WASHINGTON (AP) - Surveillance video helped authorities link a man to the killings of three prominent Alexandria residents, according to a recently unsealed search warrant.
The search warrant, served in March, was for the home of Charles Severance’s parents in Oakton, Va., where he maintained a room. Severance is charged with killing real estate agent Nancy Dunning in 2003, transportation planner Ronald Kirby last year and music teacher Ruthanne Lodato in February.
The search warrant says investigators obtained surveillance video showing a red 1990s-model Ford Escort speeding away from the area of Lodato’s home around the time she was fatally shot. The document says Severance drove a 1999 red Ford Escort to the Russian Embassy in the Washington about a month later and sought asylum, according to The Washington Post, https://wapo.st/1vkv37F.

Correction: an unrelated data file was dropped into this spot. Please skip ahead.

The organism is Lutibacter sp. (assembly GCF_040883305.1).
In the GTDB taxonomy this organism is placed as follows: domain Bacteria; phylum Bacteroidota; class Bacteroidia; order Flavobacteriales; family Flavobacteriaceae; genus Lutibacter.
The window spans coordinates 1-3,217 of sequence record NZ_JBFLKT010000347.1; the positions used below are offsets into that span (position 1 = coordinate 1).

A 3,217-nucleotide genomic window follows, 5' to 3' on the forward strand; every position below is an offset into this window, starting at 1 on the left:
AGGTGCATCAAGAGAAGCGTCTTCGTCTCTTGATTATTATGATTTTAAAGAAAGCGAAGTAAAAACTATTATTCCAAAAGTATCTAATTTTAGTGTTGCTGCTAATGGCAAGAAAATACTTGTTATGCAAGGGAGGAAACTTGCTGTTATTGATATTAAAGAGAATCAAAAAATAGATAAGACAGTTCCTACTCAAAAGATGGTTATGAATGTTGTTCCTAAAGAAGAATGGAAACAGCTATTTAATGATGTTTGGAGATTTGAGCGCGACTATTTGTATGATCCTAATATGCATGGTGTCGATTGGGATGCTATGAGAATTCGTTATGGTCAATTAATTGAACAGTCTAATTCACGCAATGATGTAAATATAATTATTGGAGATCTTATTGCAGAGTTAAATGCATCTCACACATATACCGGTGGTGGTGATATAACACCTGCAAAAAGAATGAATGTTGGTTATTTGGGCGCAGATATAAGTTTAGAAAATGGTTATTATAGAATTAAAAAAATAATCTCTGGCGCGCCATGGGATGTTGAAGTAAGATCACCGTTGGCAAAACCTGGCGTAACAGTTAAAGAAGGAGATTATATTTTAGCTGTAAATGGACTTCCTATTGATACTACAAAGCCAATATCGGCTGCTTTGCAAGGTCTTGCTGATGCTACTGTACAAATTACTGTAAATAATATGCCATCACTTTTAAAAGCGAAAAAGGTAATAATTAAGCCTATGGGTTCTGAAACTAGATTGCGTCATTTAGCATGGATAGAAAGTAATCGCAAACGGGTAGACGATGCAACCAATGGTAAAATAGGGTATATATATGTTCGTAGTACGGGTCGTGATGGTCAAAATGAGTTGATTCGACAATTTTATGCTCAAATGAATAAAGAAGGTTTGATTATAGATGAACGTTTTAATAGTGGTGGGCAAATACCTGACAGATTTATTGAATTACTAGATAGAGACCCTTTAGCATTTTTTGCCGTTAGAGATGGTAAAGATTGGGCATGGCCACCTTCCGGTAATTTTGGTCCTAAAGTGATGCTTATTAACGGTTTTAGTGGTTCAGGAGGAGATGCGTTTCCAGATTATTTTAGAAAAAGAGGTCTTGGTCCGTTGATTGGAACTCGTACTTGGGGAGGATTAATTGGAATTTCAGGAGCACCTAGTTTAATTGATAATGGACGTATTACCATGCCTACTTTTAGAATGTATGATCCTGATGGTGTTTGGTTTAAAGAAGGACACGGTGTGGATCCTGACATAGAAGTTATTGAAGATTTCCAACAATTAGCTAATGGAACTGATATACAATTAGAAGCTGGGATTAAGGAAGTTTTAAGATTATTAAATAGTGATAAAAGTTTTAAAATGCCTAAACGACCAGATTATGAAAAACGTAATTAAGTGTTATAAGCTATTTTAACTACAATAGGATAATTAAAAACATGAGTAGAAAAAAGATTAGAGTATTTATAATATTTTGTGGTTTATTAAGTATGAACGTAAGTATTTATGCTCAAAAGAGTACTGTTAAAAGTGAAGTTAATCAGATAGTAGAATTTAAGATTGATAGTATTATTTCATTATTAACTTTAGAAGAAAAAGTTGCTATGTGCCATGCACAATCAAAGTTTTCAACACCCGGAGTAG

Previously, Alexandria police said only that the three killings were linked because they may have involved the same gun. All three victims were gunned down in the middle of the front doors of their homes, and were all shot multiple times with a small-caliber weapon, according to the search warrant.
Police have said they have not found the gun used in the killings.
The search warrant served at the home of Severance’s parents led police to seize 32 items, including rifle rounds, computer disks, a cellphone and clothes. No guns were found.
Detectives did find a chilling Internet comment left by someone whose handle was the same as a website Severance kept. It read: “Political power comes out of the barrel of a gun. Vive le terror.”
Severance was indicted in the killings in earlier this month. His arrest in West Virginia came in March after police say at least two people called Alexandria police to say that a composite sketch released of the man who shot Lodato looked like Severance.
Severance was a fringe candidate for mayor in Alexandria in 1996 and 2000 and ran for other offices. He stood out for bizarre behavior at political forums.
Information from: The Washington Post, https://www.washingtonpost.com
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